People under the age of 25 are too young to be able to afford cynicism - Diogenes the Pseudo Pesky Cynic
FOR THE PAST SEVERAL YEARS technology companies have been working to improve tablet and smartphone displays. So far, most of their efforts have focused on improving screen resolution and pixel density, but at this year's Mobile World Congress (MWC) Japanese computer giant Fujitsu moved beyond this, demonstrating a touchscreen technology designed to emulate the textures of objects and materials.
How it works
Fujitsu demonstrated the haptic feedback screen technology on a test tablet at its stand at MWC in Barcelona last month. The screen works using sensors under the display, which detect when a finger is touching the screen and emit low-powered, regulated, ultrasonic vibrations. The vibrations are designed to mimic the feedback sent to our fingertips' mechanoreceptors - sensory receptors in the skin that respond to mechanical pressure or distortion - when they touch specific types of textures.
The demo unit let us try the haptic display in a variety of scenarios. These included a digital dial lock on a vault, a set of strings on a musical instrument, a crocodile's back and a sand box.
Testing the dial lock demo, we noticed one issue with the haptic display - it only works if you interact with it using one finger. Trying to physically grab the digital lock with two fingers like you would in real life, the display only reacted to our index finger. This could be a bit of an issue as most tablet users are already used to 10-point touch sensitivity.
Once we put this issue aside, we found the display's feedback quite impressive. Turning the on-screen dial lock we felt realistic resistance that simulated that of a real one. The display also responded to the force of our movements with the lock turning more easily when we applied more force.
We were also impressed with the string demo, and the screen reacted and responded differently to each input we attempted. For example, forcefully plucking one of the digital strings, the screen's feedback was sharper and more forceful than when we smoothly stroked our finger over it.
The same could be said for the crocodile demo, where we found the haptic technology was able to realistically emulate smooth and bumpy surfaces. While our healthy fear of crocodiles means we can't attest to the texture's accuracy, we did notice a difference in feedback, with smooth textures having a slightly more slippery feel than the protruding rough parts of the crocodile's back on the screen.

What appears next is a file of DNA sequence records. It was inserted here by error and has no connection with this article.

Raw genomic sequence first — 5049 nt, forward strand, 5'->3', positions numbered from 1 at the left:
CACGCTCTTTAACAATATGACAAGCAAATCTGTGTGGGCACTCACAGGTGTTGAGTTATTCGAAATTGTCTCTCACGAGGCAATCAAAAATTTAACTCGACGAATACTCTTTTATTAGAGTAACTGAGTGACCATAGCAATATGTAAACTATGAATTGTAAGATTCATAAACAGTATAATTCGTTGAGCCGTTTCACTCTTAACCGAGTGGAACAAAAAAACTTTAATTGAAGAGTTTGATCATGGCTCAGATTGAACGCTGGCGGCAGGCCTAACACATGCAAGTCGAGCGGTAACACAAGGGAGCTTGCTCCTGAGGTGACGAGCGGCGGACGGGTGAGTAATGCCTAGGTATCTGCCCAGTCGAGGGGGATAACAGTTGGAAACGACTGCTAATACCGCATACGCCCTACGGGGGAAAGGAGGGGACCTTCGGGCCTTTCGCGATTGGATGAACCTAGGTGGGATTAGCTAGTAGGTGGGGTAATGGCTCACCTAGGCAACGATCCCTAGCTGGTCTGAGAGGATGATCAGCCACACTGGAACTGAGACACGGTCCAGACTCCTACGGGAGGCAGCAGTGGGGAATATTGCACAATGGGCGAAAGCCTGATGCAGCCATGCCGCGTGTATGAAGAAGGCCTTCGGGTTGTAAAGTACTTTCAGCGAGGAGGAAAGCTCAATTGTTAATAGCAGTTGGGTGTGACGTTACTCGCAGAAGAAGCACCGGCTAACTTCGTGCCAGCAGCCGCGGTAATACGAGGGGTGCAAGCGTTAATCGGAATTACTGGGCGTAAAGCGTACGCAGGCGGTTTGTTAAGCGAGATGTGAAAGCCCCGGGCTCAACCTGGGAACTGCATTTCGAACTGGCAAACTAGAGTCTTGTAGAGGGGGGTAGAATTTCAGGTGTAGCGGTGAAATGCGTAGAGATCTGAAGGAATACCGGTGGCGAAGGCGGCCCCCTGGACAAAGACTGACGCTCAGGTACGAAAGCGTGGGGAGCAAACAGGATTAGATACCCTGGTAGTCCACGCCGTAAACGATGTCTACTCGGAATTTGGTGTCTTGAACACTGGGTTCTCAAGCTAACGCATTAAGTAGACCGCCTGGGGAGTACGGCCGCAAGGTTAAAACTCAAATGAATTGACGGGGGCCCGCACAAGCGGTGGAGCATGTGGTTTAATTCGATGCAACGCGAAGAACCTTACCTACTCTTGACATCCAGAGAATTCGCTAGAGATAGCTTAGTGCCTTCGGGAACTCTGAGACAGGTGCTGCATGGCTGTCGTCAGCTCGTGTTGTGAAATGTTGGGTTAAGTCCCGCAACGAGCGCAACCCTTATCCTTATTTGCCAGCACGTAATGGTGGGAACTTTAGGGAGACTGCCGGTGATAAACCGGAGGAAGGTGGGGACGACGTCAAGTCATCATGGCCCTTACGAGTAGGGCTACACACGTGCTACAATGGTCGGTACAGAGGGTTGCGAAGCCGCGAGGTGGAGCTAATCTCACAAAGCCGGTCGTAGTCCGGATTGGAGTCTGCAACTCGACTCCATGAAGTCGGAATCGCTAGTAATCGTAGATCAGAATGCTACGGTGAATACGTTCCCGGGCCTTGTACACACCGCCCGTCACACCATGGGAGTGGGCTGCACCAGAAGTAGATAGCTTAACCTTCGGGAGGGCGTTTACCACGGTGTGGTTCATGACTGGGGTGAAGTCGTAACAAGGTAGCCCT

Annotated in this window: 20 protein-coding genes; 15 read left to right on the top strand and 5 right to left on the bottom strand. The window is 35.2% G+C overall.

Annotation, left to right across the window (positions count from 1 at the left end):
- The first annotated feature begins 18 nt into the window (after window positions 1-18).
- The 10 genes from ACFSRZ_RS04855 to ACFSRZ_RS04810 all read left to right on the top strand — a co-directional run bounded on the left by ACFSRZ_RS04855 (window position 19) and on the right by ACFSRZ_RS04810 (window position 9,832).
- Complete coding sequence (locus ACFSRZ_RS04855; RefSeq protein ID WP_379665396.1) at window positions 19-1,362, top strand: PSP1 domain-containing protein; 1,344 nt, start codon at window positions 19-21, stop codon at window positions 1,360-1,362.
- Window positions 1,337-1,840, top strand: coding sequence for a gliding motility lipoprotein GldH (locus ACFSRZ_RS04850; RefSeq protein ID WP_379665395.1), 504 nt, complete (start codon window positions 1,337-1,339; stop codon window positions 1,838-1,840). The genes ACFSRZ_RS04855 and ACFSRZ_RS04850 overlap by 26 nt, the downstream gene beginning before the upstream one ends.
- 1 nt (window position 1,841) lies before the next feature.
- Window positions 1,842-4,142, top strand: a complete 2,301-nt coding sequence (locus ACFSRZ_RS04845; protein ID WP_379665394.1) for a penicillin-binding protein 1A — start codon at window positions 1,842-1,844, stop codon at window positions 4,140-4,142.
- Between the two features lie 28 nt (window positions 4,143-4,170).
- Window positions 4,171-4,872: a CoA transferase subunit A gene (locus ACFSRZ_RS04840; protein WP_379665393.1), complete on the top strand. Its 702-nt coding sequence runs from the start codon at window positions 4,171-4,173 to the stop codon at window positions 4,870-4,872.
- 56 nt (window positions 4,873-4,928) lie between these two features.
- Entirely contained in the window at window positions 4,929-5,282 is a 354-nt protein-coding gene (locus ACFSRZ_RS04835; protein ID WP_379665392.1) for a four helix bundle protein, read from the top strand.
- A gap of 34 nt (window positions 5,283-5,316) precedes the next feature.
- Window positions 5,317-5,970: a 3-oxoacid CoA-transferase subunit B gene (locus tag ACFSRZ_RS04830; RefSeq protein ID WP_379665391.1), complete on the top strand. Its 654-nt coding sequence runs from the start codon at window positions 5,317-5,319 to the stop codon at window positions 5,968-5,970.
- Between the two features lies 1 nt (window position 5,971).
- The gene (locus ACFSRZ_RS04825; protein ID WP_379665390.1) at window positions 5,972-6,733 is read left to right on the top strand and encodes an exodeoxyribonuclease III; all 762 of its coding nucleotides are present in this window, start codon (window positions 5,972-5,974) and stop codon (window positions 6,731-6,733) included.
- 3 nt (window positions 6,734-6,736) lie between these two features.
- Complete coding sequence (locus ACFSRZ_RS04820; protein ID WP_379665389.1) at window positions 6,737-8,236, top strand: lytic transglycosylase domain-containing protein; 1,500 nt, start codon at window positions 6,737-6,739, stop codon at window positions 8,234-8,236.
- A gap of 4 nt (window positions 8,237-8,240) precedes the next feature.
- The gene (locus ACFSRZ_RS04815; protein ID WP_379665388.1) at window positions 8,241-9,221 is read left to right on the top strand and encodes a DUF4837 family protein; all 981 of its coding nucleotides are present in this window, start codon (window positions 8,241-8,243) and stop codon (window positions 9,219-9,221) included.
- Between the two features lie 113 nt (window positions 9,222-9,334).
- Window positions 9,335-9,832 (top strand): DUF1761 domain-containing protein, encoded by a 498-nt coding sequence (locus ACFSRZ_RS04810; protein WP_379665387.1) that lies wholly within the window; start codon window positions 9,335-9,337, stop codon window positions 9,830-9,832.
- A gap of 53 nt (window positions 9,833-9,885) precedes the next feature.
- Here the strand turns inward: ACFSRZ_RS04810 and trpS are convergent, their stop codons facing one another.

The sand box demo proved that the display is able to deal with multi-layer textures. This demo required us to brush sand off a mosaic image, and we found the haptic display offered convincing feedback on both layers, changing the feel of the underlying mosaic's image after we'd rubbed the sand off.
But we noticed one flaw with the technology. Picking up the tablet to test the sand box demo, we found that the display stopped offering feedback to our commands. After quickly snatching the tablet back, the spokeswoman explained that the haptic display technology presently only works if the tablet is laid flat, so the technology as it stands would be of little use for tablet users on the move.
When to expect it
Fujitsu didn't reveal when we can expect to see its haptic display technology implemented in a commercial product, but the spokeswoman told us this most likely will be sometime in 2015.
We were generally quite impressed with the haptic display. After going through all of the available demos we found that Fujitsu's demo display can emulate a variety of textures. But it does have a couple of issues we'd like to see ironed out before it reaches products. These include the fact that it only works if you interact with it using one finger and when the tablet is laid flat. We hope that these issues will be resolved before the first tablet with a haptic display goes on sale. µ
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